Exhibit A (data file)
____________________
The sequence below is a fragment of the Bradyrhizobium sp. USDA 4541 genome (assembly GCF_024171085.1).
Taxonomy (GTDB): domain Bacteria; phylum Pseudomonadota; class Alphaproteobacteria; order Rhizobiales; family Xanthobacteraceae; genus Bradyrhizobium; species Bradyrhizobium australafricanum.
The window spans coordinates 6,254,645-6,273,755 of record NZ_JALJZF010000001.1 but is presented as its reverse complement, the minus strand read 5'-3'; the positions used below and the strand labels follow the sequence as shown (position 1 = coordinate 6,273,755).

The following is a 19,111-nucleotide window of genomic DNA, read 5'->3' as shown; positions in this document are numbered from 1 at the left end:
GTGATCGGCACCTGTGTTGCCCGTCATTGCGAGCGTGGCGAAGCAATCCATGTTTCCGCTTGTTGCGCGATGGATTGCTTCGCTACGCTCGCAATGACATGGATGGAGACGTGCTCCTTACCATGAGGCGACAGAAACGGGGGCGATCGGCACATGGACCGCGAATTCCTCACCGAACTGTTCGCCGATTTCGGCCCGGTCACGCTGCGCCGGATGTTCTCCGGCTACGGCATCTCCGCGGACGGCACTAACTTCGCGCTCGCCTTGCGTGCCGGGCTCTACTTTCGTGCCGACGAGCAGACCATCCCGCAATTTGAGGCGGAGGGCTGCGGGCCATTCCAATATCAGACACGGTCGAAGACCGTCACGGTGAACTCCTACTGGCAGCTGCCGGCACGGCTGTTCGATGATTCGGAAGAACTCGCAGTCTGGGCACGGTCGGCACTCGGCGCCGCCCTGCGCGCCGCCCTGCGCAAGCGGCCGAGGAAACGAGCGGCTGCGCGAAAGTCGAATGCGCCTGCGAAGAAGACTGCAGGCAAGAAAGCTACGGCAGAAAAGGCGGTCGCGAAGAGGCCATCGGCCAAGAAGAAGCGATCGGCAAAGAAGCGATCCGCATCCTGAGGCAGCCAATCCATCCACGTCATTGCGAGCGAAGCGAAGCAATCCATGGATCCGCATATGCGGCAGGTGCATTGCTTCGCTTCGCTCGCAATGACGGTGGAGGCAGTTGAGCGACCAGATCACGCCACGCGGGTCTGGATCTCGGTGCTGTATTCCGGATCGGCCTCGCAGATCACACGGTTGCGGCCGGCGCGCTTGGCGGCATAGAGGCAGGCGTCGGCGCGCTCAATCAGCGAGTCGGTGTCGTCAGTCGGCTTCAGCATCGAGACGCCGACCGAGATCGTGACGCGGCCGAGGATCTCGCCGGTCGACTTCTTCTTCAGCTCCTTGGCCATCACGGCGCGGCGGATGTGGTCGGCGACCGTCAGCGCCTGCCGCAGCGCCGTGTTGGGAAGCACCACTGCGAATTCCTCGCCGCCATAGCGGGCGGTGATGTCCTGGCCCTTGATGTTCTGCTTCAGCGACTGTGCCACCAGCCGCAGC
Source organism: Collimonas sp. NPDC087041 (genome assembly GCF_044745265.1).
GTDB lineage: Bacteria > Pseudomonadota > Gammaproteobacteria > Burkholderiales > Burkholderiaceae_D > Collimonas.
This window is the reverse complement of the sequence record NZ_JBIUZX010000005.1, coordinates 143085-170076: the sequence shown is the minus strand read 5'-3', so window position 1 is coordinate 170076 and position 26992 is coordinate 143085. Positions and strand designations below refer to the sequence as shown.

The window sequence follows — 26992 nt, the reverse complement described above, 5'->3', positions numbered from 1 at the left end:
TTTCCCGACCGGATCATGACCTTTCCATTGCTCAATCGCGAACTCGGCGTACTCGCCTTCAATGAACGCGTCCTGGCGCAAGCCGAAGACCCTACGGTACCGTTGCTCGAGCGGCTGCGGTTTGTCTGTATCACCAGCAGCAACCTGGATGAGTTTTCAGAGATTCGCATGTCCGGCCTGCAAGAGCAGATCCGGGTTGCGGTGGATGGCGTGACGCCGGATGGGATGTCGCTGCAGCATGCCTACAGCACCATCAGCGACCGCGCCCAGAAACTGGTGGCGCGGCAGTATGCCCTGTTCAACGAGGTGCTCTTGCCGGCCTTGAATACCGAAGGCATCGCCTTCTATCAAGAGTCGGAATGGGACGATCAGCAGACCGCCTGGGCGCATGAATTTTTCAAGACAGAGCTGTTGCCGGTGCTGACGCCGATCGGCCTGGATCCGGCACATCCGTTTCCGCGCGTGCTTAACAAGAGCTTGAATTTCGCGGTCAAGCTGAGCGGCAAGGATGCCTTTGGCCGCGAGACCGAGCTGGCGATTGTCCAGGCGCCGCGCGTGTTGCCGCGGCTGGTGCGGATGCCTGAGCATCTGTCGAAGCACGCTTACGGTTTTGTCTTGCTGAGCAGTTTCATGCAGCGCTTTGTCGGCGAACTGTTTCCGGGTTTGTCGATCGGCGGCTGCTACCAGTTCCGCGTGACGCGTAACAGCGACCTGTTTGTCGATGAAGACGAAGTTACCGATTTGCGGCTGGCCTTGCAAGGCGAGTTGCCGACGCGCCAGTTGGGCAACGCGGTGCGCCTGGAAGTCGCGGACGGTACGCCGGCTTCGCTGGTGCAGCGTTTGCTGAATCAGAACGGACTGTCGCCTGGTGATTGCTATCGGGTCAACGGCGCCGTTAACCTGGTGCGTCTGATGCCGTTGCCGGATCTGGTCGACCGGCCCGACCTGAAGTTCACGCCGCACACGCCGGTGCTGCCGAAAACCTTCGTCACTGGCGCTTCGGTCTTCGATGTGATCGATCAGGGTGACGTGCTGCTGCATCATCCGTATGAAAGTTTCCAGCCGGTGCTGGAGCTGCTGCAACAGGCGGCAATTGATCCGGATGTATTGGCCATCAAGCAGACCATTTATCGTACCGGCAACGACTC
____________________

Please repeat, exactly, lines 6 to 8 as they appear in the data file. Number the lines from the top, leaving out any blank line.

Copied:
Source organism: Collimonas sp. NPDC087041 (genome assembly GCF_044745265.1).
GTDB lineage: Bacteria > Pseudomonadota > Gammaproteobacteria > Burkholderiales > Burkholderiaceae_D > Collimonas.
This window is the reverse complement of the sequence record NZ_JBIUZX010000005.1, coordinates 143085-170076: the sequence shown is the minus strand read 5'-3', so window position 1 is coordinate 170076 and position 26992 is coordinate 143085. Positions and strand designations below refer to the sequence as shown.